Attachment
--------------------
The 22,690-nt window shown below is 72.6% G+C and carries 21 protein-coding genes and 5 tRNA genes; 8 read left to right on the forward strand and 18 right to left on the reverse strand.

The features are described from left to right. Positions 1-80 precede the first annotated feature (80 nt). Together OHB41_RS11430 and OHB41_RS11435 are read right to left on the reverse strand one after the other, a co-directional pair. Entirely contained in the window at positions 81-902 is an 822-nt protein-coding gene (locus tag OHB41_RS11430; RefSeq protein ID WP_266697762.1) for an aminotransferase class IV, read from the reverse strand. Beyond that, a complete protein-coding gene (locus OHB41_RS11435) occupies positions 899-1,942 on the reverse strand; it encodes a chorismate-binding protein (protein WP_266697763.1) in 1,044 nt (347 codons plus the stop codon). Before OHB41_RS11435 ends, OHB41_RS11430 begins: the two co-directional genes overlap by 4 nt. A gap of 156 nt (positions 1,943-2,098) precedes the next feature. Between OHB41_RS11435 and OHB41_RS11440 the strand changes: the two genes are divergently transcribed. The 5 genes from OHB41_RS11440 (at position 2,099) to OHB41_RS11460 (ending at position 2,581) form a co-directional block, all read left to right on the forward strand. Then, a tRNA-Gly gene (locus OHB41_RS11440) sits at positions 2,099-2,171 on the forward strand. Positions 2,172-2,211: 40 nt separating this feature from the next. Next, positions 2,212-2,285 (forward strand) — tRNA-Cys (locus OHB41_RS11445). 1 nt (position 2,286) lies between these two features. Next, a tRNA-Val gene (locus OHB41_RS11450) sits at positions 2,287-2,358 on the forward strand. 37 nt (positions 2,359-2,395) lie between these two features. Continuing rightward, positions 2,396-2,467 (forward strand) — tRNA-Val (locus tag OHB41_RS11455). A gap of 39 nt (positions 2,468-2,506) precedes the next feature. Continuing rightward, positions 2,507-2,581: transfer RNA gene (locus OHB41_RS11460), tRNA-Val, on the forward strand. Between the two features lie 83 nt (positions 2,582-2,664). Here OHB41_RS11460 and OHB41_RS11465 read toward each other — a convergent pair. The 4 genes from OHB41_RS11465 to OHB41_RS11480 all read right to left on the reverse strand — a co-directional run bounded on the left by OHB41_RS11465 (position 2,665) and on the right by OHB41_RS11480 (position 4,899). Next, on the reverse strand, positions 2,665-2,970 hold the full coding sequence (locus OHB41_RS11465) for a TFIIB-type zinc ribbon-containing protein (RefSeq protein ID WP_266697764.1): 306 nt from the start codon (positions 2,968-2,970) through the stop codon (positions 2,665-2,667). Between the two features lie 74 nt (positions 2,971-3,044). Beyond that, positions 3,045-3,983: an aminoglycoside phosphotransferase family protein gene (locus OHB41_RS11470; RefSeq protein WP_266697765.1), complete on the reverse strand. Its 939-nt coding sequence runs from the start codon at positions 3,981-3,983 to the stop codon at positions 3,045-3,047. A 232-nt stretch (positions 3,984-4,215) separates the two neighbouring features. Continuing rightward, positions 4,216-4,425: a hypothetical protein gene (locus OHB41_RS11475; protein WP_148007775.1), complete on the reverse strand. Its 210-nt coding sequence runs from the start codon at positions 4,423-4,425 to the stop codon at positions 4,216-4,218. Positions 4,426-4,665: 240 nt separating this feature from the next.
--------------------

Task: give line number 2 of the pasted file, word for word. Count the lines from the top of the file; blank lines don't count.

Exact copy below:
The features are described from left to right. Positions 1-80 precede the first annotated feature (80 nt). Together OHB41_RS11430 and OHB41_RS11435 are read right to left on the reverse strand one after the other, a co-directional pair. Entirely contained in the window at positions 81-902 is an 822-nt protein-coding gene (locus tag OHB41_RS11430; RefSeq protein ID WP_266697762.1) for an aminotransferase class IV, read from the reverse strand. Beyond that, a complete protein-coding gene (locus OHB41_RS11435) occupies positions 899-1,942 on the reverse strand; it encodes a chorismate-binding protein (protein WP_266697763.1) in 1,044 nt (347 codons plus the stop codon). Before OHB41_RS11435 ends, OHB41_RS11430 begins: the two co-directional genes overlap by 4 nt. A gap of 156 nt (positions 1,943-2,098) precedes the next feature. Between OHB41_RS11435 and OHB41_RS11440 the strand changes: the two genes are divergently transcribed. The 5 genes from OHB41_RS11440 (at position 2,099) to OHB41_RS11460 (ending at position 2,581) form a co-directional block, all read left to right on the forward strand. Then, a tRNA-Gly gene (locus OHB41_RS11440) sits at positions 2,099-2,171 on the forward strand. Positions 2,172-2,211: 40 nt separating this feature from the next. Next, positions 2,212-2,285 (forward strand) — tRNA-Cys (locus OHB41_RS11445). 1 nt (position 2,286) lies between these two features. Next, a tRNA-Val gene (locus OHB41_RS11450) sits at positions 2,287-2,358 on the forward strand. 37 nt (positions 2,359-2,395) lie between these two features. Continuing rightward, positions 2,396-2,467 (forward strand) — tRNA-Val (locus tag OHB41_RS11455). A gap of 39 nt (positions 2,468-2,506) precedes the next feature. Continuing rightward, positions 2,507-2,581: transfer RNA gene (locus OHB41_RS11460), tRNA-Val, on the forward strand. Between the two features lie 83 nt (positions 2,582-2,664). Here OHB41_RS11460 and OHB41_RS11465 read toward each other — a convergent pair. The 4 genes from OHB41_RS11465 to OHB41_RS11480 all read right to left on the reverse strand — a co-directional run bounded on the left by OHB41_RS11465 (position 2,665) and on the right by OHB41_RS11480 (position 4,899). Next, on the reverse strand, positions 2,665-2,970 hold the full coding sequence (locus OHB41_RS11465) for a TFIIB-type zinc ribbon-containing protein (RefSeq protein ID WP_266697764.1): 306 nt from the start codon (positions 2,968-2,970) through the stop codon (positions 2,665-2,667). Between the two features lie 74 nt (positions 2,971-3,044). Beyond that, positions 3,045-3,983: an aminoglycoside phosphotransferase family protein gene (locus OHB41_RS11470; RefSeq protein WP_266697765.1), complete on the reverse strand. Its 939-nt coding sequence runs from the start codon at positions 3,981-3,983 to the stop codon at positions 3,045-3,047. A 232-nt stretch (positions 3,984-4,215) separates the two neighbouring features. Continuing rightward, positions 4,216-4,425: a hypothetical protein gene (locus OHB41_RS11475; protein WP_148007775.1), complete on the reverse strand. Its 210-nt coding sequence runs from the start codon at positions 4,423-4,425 to the stop codon at positions 4,216-4,218. Positions 4,426-4,665: 240 nt separating this feature from the next.